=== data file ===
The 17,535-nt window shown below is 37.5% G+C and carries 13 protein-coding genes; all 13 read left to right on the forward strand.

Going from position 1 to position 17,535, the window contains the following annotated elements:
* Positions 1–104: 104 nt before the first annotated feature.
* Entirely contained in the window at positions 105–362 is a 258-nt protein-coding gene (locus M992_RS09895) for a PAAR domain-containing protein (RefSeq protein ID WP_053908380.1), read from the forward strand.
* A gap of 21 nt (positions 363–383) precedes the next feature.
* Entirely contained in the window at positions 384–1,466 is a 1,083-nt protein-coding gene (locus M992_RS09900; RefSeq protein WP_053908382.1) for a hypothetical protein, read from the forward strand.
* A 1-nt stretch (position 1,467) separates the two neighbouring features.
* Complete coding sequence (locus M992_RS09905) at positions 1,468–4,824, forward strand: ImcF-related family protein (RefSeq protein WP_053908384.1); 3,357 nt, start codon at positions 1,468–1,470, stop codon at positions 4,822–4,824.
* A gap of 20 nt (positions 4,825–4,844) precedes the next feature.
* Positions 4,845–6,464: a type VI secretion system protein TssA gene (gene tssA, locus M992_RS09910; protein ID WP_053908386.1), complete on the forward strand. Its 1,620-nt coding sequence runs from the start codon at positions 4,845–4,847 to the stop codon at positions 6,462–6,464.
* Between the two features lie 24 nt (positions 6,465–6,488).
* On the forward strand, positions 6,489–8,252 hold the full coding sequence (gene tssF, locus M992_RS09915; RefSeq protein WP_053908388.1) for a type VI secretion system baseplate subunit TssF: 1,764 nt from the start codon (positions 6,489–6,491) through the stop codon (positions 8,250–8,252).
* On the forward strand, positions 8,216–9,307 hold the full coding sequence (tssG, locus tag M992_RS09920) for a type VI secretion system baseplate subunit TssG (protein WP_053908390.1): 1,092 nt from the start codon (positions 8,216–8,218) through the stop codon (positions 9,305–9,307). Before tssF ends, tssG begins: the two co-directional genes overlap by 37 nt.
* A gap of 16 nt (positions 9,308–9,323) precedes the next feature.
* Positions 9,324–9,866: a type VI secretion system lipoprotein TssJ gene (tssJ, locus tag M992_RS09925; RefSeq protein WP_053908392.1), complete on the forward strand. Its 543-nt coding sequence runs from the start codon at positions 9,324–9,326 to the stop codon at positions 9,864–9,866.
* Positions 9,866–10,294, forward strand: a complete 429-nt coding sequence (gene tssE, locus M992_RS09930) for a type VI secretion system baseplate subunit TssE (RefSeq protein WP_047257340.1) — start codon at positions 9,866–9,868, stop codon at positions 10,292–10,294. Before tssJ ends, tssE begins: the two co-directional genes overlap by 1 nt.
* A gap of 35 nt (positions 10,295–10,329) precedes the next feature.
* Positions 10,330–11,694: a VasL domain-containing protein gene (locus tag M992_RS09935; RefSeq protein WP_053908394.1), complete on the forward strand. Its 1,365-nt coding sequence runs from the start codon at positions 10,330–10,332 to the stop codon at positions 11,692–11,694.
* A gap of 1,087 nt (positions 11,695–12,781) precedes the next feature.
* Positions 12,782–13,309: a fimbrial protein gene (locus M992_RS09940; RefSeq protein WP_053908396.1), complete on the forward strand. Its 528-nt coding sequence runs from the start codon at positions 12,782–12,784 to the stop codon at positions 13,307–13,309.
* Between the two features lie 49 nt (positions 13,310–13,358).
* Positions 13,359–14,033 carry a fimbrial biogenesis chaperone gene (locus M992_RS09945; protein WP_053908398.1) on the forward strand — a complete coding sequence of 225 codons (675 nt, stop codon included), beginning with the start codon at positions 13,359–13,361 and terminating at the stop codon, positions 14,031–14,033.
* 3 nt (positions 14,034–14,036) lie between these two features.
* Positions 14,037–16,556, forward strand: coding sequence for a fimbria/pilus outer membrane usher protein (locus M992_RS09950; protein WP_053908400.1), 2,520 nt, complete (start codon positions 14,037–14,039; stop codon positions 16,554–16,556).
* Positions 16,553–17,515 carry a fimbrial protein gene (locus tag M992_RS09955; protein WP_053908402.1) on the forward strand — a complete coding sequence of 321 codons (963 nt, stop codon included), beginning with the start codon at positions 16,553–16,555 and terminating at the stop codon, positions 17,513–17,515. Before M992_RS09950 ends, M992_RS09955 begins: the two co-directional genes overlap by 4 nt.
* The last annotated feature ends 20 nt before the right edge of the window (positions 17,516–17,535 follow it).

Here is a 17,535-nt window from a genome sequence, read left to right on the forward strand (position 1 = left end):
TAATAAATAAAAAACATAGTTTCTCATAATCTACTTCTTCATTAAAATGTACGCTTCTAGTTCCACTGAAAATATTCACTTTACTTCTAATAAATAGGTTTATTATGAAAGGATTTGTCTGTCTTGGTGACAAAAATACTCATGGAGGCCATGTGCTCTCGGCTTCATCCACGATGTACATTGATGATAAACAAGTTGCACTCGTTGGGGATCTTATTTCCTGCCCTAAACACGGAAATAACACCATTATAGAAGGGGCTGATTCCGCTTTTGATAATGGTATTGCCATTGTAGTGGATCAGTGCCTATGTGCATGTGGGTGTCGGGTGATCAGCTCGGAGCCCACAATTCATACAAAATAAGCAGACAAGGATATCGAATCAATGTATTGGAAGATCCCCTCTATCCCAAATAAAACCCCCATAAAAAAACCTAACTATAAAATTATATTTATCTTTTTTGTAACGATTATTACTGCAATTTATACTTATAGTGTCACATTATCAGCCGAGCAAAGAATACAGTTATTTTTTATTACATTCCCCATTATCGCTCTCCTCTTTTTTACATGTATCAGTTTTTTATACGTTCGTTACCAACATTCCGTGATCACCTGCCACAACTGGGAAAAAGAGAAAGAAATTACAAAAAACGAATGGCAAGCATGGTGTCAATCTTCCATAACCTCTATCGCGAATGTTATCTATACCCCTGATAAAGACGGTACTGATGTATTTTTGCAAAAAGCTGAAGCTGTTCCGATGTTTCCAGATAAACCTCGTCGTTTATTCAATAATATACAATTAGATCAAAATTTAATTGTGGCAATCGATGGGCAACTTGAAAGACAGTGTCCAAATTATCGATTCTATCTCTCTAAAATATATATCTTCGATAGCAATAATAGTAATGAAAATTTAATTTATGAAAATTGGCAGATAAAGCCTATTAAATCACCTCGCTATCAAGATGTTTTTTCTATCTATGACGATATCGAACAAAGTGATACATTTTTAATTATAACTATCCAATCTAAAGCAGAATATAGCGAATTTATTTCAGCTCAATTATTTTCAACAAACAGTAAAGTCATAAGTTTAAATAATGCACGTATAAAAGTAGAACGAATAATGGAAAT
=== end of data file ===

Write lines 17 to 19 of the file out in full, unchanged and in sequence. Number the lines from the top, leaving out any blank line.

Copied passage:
* A gap of 35 nt (positions 10,295–10,329) precedes the next feature.
* Positions 10,330–11,694: a VasL domain-containing protein gene (locus tag M992_RS09935; RefSeq protein WP_053908394.1), complete on the forward strand. Its 1,365-nt coding sequence runs from the start codon at positions 10,330–10,332 to the stop codon at positions 11,692–11,694.
* A gap of 1,087 nt (positions 11,695–12,781) precedes the next feature.